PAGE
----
Unemployed youth defy odds; make a living from Dandora dumpsite

NAIROBI – It is Saturday morning at Nairobi’s Dandora dumpsite and a convoy of trucks loaded with garbage snake its way through a narrow, muddy road to dump the heaps of trash as a group of five men, seemingly disregarding the repulsive stench, sits atop of a mountain of garbage waiting to offload and sort out out the new stock of refuse.

NAIROBI – It is Saturday morning at Nairobi’s Dandora dumpsite and a convoy of trucks loaded with garbage snake its way through a narrow, muddy road to dump the heaps of trash as a group of five men, seemingly disregarding the repulsive stench, sits atop of a mountain of garbage waiting to offload and sort out out the new stock of refuse.

Saturday is the busiest day in the expansive dumpsite located on the eastern fringes of Nairobi. Hundreds of men and women wake up at dawn to grab a piece of action—and hopefully, the obvious financial windfall.

Muchiri, a father of four, is among five men chatting atop a large heap of garbage.

 “This has been my home for the last ten years and I have not been engaged in any other job besides collecting garbage since my adulthood. To tell you the truth, this job has its thrills and challenges, depending on an individual,” Muchiri told Xinhua at the Dandora dumpsite.

He cuts a gentle and composed mien despite the commotion triggered by his peers as they dashed to negotiate with oncoming trucks to offload garbage for a fee.

Muchiri admitted to Xinhua that working at the dumpsite has not been a rosy affair and numerous hazards hover around dedicated people who sort out garbage for sale at recycling companies in Nairobi’s industrial area.

“This is a job like any other but the threat of broken bottles and needles is a daily nightmare. Few of us wear protective gadgets like gloves, aprons or gumboots,” said Muchiri.

Like a career soldier, Muchiri has mastered the rough terrain in Dandora dumpsite and not even foul stench, hostile competitors and exploitative buyers of trash have broken his determination.

Dandora dumpsite remains an eyesore that has attracted attention of environmentalists, public health workers and the general public.

Nevertheless, men, women and some children who eke a living from trash are adamant that this dumpsite is a goldmine that should be left intact.

Simon Macharia, a 30 year old father of two, has worked at Dandora dumpsite for 10 years and is not apologetic of taking up an otherwise ridiculed occupation.

“We collect papers, bottles and plastics for sale to recycling companies. The white papers are more lucrative than cartons and bottles,” Macharia said.

Garbage collection is not for the faint-hearted and Macharia revealed that team work, determination and fortitude are critical to succeed in this trade.

He disclosed that on a good week, his groups of 25 members manage to collect 800 kilograms of white paper that retails at 80 U. S. dollars.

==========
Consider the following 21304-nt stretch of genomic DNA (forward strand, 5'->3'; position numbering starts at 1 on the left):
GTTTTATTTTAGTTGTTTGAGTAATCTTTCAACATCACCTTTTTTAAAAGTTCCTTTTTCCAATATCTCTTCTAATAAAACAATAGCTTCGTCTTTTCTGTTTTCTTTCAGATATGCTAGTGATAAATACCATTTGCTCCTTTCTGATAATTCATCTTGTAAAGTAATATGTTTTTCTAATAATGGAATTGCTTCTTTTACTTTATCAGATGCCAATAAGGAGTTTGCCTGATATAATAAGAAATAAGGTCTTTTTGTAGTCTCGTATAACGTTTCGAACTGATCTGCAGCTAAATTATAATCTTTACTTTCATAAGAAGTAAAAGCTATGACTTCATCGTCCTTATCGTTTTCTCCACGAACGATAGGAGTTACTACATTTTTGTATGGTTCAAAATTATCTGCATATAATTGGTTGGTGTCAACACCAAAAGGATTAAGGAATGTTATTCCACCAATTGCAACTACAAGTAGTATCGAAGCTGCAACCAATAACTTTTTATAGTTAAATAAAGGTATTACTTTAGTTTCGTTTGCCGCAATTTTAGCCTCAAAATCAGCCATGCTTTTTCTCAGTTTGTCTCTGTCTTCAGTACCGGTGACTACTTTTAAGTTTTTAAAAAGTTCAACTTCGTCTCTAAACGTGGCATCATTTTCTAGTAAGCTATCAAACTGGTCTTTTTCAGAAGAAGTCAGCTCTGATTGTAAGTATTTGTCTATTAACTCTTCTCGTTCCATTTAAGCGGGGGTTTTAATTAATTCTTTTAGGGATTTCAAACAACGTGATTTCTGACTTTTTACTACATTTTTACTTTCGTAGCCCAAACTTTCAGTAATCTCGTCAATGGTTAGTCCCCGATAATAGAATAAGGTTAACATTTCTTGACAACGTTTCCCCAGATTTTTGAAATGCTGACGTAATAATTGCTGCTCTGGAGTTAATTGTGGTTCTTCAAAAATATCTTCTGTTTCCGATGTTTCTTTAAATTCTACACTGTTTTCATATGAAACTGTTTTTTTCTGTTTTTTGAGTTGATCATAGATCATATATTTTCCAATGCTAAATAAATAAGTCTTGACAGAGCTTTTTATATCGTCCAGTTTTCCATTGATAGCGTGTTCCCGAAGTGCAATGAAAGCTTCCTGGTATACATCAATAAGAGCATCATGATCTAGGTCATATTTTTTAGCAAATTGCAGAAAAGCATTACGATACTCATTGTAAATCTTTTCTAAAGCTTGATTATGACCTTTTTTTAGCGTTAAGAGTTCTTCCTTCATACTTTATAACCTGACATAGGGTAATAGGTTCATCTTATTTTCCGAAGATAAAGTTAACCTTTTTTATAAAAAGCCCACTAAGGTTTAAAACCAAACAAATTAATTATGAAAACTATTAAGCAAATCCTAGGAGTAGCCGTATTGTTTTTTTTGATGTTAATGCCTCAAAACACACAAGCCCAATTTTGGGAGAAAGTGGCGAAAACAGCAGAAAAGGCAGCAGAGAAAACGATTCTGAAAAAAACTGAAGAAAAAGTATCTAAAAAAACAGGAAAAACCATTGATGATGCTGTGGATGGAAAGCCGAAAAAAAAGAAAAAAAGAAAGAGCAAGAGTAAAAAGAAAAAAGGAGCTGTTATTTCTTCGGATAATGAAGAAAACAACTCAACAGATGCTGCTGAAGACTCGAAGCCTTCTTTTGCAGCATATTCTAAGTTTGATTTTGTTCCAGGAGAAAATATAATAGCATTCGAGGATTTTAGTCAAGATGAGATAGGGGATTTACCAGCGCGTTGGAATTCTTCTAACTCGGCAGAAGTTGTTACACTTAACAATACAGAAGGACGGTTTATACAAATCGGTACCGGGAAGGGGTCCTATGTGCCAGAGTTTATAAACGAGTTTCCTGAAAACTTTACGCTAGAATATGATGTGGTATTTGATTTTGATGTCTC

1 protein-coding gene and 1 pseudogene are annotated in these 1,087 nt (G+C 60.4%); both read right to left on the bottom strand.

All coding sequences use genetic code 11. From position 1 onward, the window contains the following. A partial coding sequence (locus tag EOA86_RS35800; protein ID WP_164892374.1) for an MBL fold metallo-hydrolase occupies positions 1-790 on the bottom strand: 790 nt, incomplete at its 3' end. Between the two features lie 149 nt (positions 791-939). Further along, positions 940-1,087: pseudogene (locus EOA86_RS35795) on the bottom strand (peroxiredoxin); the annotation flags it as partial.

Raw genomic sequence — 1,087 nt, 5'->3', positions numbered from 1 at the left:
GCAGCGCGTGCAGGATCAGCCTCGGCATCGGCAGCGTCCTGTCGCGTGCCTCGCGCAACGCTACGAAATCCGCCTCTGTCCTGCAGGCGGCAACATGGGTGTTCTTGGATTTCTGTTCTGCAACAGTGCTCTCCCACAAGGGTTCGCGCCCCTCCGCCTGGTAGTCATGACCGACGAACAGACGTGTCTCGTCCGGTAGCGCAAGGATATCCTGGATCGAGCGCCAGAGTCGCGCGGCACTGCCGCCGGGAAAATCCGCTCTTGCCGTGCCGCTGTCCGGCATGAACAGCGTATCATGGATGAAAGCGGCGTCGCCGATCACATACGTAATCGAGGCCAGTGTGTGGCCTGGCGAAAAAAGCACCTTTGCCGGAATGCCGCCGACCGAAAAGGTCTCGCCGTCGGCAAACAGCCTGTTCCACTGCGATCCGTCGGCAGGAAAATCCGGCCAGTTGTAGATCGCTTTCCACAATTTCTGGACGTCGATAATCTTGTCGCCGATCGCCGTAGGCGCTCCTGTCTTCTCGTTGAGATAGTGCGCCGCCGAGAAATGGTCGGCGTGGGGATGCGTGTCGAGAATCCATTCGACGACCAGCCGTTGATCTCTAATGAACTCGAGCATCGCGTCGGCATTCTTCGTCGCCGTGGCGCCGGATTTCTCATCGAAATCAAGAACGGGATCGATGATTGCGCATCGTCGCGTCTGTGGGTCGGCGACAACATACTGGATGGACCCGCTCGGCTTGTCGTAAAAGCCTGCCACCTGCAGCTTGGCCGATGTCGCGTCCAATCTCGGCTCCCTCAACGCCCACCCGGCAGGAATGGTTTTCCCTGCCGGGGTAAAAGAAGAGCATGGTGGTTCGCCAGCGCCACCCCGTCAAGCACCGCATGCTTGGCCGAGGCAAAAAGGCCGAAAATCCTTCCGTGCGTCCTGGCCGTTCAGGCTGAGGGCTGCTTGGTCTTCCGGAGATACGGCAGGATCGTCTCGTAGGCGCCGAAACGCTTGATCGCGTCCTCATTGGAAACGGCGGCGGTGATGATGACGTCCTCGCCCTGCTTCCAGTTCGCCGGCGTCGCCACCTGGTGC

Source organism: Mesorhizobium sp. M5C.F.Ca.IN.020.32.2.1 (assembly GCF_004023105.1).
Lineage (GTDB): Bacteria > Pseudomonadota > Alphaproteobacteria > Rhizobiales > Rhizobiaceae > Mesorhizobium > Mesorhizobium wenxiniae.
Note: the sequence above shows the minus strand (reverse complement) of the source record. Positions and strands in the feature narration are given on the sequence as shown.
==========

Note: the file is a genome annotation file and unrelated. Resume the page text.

“Our greatest challenge is means of transportation since we hire private trucks that charge us 30 dollars. When we deduct other overheads, each of us takes home 6 dollars per day,” Macharia revealed to Xinhua.

Macharia’s peers told Xinhua that competition from other garbage collectors; reluctant buyers and poor weather make their work hectic.

“We report here seven days a week from 7:00 a.m. to 6:00 p.m. to sort out papers, bottles and other recyclable material. If conditions are right, it is possible to succeed in this field,” said Macharia.

He clarified that majority of workers at the dumpsite have developed a thick skin to cushion them from infectious diseases.”Let me be honest to you, I have not suffered from any disease since I came here.

Despite the perception by members of the public, “diseases are very rare here,” Macharia said.

Mothers and young children are a prominent feature at the Dandora dumpsite and are determined to carry on with their occupation despite its myriad risks.

Nduta, a mother of four, has worked at the dumpsite for the last 15 years and revealed that on a good day, she rakes in 3 dollars to feed her young family.

Women usually collect food waste that is later sold to pig farmers from Nairobi’s neighboring districts.

Nduta stressed that garbage collectors at Dandora dumpsite are not miscreants contrary to perception from the society.

 “Some people here are very learned and are in the business of making money, unfortunately, the public thinks were criminals,” said Nduta.

The Nairobi City Council (NCC) Department of Environment manages the massive dumpsite.

 Nairobi produces an estimated 2,400 tonnes of garbage per day, and this amount is expected to increase tremendously in the next five years because of rising population, according to statistics from the City Council.

 

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